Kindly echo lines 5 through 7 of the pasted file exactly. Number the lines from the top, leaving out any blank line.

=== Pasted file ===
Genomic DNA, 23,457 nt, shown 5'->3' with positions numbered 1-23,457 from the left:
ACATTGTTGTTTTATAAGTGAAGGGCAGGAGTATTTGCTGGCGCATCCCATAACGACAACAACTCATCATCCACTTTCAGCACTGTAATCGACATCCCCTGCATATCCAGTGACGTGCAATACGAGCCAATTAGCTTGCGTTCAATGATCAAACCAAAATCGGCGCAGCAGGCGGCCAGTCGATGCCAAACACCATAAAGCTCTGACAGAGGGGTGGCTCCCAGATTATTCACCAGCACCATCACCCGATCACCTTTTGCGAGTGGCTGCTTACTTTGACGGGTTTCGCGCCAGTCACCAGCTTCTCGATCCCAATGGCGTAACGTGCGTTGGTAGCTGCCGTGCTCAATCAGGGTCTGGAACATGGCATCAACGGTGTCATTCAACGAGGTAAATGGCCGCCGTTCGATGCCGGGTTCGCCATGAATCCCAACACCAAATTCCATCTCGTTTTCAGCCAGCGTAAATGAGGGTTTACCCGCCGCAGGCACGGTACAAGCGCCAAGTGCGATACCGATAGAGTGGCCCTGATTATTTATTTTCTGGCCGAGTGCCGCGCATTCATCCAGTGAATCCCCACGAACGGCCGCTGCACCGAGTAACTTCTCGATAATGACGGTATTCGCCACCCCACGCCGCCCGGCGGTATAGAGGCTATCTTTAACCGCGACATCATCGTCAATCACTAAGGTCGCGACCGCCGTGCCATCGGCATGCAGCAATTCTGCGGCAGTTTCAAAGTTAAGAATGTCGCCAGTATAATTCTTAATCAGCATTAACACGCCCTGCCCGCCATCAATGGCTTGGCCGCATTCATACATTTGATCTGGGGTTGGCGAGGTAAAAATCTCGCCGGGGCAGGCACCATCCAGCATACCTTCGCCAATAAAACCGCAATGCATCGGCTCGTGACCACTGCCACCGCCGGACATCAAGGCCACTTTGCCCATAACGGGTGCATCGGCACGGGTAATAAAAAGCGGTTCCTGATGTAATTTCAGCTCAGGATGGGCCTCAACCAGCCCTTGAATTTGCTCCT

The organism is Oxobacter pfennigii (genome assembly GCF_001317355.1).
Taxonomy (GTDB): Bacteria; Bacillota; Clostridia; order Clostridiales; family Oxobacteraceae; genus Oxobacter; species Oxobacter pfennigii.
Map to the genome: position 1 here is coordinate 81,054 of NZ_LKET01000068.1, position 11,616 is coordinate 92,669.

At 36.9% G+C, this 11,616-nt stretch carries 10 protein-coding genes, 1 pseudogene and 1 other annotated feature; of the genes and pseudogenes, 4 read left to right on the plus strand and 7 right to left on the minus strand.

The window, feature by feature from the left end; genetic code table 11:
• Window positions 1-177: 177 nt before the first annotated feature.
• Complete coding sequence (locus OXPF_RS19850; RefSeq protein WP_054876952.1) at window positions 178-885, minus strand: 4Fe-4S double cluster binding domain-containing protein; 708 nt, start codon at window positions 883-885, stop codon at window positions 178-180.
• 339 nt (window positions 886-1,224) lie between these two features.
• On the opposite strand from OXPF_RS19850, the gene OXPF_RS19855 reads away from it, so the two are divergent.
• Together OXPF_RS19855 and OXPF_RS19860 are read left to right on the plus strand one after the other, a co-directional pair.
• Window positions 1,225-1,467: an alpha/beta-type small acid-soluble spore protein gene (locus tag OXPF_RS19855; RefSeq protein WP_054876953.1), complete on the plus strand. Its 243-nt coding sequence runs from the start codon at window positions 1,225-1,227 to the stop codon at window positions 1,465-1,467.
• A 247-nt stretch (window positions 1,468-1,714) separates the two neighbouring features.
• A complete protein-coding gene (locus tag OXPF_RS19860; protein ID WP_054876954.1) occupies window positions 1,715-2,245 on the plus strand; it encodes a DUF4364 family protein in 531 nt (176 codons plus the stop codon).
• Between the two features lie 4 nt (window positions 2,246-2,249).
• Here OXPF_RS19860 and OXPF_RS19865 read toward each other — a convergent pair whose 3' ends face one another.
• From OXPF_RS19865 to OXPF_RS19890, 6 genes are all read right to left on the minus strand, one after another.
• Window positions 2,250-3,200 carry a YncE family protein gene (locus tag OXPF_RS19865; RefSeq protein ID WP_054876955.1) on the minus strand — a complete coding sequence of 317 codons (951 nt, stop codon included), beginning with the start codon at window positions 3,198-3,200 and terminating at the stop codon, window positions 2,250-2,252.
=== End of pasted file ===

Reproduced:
Map to the genome: position 1 here is coordinate 81,054 of NZ_LKET01000068.1, position 11,616 is coordinate 92,669.

At 36.9% G+C, this 11,616-nt stretch carries 10 protein-coding genes, 1 pseudogene and 1 other annotated feature; of the genes and pseudogenes, 4 read left to right on the plus strand and 7 right to left on the minus strand.

The window, feature by feature from the left end; genetic code table 11: